Many, many years ago, I wrote about ‘The Visible World’ and argued, somewhat contentiously I now think, that it was one of those novels that fails, but fails rather wonderfully. By ‘fail’ I mean that the reader, at the end of the novel, is left with a feeling of dissatisfaction about something (or somebody) instrumental to the workings of the book. In ‘The Visible World’ my concern was that the narrator was almost unnecessary, a device rather than a character. My further argument is that it doesn’t matter because the book fails so magnificently that its failure is more cogent than the kind of success that a more ‘regular’ novel might enjoy.
You know, reflecting on this process, one fifth of the way through my 100 reviews, I’m coming to the conclusion, somewhat to my surprise, that I’m a very tough reviewer. I don’t intend to be, and I am troubled by the idea that writers might find what I say about their work to be uncomfortable or even unkind because that’s not my intention. Perhaps I’m just rigorous – I’d like to think so, but looking back on that first review I wonder if I was unduly harsh because I loved ‘The Visible World’ and the book has remained with me ever since I first read it.
So … to Brewster. Set across the fracture line of the late 1960s and early 1970s when the happy hippy era gave way to a bleakly and swiftly consumerist period, often dubbed the ‘me’ decade. Nothing could be less true for the narrator of Brewster – Jon Mosher, whose parents have settled invisibly into American life after escaping the horrors of Europe’s treatment of Jews in the second world war. And nothing could be less true for his best friend and the hero of the book, Ray Cappicciano, whose family life, unlike Jon’s, is volatile and unpredictable. Together these young men fight both for and against their origins and they do so silently, bitterly and without any confidence they will succeed – the only saving grace for either of them, at the beginning, is that they have each other. Their friendship is based on the unspoken lack of love that they both experience when they open the front door and walk into what they call home. In Jon’s case it’s the tragic death of his older brother when still a small child that has crippled his family, rendering them stunned by loss and stunted by the experience.
What happens in Ray’s home emerges slowly through the narrative – a harrowing, horrible, and yet completely explicable process; take a man, give him a hideous war to live through, pour unlimited alcohol on those vile memories, put him in another uniform that protects him from exposure, in this case that of a policeman. Let the women he has children with leave him because of his violence. Let those children remain in his dubious care … this, we know, cannot end well.
This then, is the bony anatomy of the story. Ray’s little brother Gene, his girlfriend Karen – a relentlessly normal young woman – and Jon himself are drawn into the tightening spiral of Ray’s life, where he plays out the tough guy role because there is nothing else for him to do. Also in that circle is Frank, another schoolfriend who has acne, God and track team in his life. Jon and Frank become acquainted in the cafeteria of their High School where Ray joins them, very much on his own terms, with Karen on his arm. Jon is invited to join the running squad and his life changes as he finds a purpose that allows him to have reason for his anger and isolation as well as a challenge which he sorely needs to counteract his empty existence at home and school.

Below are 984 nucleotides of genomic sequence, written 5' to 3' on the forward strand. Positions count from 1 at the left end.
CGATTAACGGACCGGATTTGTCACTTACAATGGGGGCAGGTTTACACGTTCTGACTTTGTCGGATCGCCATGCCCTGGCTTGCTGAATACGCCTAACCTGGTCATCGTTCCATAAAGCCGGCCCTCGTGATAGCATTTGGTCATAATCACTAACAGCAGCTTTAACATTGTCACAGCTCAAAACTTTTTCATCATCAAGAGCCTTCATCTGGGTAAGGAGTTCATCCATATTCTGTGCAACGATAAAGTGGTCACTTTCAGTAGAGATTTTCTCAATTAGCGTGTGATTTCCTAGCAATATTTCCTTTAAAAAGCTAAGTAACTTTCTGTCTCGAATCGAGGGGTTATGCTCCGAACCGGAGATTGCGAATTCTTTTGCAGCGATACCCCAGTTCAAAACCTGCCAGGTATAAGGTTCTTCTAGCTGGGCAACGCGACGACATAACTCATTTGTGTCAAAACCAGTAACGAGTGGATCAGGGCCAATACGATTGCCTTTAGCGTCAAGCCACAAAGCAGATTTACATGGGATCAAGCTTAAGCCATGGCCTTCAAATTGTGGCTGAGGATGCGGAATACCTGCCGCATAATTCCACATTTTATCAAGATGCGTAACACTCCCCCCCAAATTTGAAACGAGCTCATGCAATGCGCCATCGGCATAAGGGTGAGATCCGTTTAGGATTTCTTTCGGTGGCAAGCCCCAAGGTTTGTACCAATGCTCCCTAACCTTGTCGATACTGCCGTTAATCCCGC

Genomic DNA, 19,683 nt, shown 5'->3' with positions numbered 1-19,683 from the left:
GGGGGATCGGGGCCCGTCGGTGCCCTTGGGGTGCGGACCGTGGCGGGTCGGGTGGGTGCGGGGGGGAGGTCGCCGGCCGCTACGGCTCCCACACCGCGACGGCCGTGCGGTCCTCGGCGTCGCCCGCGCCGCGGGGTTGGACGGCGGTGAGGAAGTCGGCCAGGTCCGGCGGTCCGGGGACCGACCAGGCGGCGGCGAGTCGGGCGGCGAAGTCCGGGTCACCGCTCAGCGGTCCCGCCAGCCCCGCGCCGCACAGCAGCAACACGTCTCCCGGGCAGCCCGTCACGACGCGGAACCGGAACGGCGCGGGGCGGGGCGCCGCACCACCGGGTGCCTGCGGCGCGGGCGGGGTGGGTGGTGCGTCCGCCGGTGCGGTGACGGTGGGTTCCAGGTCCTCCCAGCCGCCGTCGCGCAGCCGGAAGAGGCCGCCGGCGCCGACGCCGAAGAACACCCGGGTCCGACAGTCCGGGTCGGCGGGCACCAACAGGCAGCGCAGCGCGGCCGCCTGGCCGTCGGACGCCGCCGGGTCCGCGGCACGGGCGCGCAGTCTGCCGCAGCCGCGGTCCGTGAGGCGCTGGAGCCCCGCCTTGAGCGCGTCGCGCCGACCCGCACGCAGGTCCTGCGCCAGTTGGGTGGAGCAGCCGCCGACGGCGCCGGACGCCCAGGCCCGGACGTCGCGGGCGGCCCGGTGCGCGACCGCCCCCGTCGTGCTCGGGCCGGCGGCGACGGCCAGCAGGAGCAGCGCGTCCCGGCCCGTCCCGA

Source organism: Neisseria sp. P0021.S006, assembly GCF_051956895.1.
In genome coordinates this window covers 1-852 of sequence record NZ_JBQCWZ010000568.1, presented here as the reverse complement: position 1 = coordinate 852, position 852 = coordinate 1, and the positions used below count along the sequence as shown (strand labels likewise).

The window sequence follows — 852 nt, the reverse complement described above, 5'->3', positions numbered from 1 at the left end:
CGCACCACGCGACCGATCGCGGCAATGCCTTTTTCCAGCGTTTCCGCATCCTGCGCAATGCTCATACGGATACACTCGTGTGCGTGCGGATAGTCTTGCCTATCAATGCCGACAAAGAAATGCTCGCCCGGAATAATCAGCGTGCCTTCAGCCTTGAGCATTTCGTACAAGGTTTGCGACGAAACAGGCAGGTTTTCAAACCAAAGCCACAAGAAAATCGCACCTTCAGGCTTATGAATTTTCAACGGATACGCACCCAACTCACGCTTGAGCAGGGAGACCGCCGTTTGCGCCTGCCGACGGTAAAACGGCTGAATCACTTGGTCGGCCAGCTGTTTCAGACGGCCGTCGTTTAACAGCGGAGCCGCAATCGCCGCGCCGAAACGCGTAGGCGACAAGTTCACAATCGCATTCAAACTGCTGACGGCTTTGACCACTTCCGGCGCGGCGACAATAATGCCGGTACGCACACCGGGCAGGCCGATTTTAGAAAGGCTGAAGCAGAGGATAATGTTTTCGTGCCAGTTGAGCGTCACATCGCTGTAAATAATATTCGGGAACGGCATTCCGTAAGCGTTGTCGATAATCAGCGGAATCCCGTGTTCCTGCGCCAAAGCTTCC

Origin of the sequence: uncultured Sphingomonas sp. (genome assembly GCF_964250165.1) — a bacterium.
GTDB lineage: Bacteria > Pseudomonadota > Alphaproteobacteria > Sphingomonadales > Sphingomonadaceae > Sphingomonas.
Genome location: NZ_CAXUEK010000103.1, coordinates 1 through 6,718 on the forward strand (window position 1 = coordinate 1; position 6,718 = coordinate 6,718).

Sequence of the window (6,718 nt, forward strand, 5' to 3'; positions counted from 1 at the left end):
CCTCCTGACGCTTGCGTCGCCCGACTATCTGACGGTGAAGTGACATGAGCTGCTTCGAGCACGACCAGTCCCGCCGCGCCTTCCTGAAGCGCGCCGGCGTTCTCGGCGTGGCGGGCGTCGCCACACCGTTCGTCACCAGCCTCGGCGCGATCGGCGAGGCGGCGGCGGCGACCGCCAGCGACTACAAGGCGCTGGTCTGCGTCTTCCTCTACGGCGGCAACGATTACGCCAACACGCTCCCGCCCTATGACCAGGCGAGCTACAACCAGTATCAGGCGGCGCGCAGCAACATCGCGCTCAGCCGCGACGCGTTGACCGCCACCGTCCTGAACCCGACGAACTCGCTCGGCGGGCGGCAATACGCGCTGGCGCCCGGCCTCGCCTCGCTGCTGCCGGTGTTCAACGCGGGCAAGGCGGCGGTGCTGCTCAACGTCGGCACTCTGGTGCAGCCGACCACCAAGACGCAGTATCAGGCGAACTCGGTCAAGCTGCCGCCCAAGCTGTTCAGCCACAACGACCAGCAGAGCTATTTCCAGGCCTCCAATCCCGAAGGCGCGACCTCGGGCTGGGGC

The four young people are desperate to escape Brewster, a dead end town where, according to Jon, it always seemed to be winter. Without giving anything away, the escape routes that they take are not what anybody would have expected.
Suffused with the universal violence of the Second World War and the Vietnam War, lost in the short-lived age of peace and love which reached Brewster only as the ‘children of God’ passing through in their sandals and ponchos, with Brewster as the ‘dead unmoving cog at the center of things, the pivot point, the pin in the tie-dye pinwheel. Watching the colors blur just made it worse’ Jon, Ray, Karen and Frank are unable to live on their own terms as the heavy hand of conscription, conformity and national interest falls over them, and as the broken, inadequate adults they call parents fail them all.
In some cases the failure is huge, Shakespearean, grand guignol, in others it is the small failure of imagination that has Frank grounded for an entire summer because he doesn’t want to teach Sunday School any more. In every case, this failure leads to a greater failure, the failure of potential, the failure to admit failure, the failure of nations, families and individuals to recognise their own inadequacy … and that failure leads to tragedy.
It is, for me, a masterwork. Stephen King meets Christopher Marlowe on the Field of Dreams. Broken bones of imagery poke through the icy grey experiences of the troubled teenagers, and Jon’s running career is not so much an escape as a rebellion – he runs not because he can but because as long as there is something, anything, to aim for, he can try not to look at the purposelessness of his life.
What makes this novel so masterly is that out of the inexorably tightening drama, the dark, cold, endless winter of poor towns, poor parenting and few choices, Slouka rips a redemptive ending, a thoughtful, powerful, sinewy portrait of hope for the future, based on tiny fragments of goodwill and individual bravery.
I am so glad that I was hard on ‘The Visible World’ as that allows me to be fulsome about ‘Brewster’. Read this book, it is bloody excellent!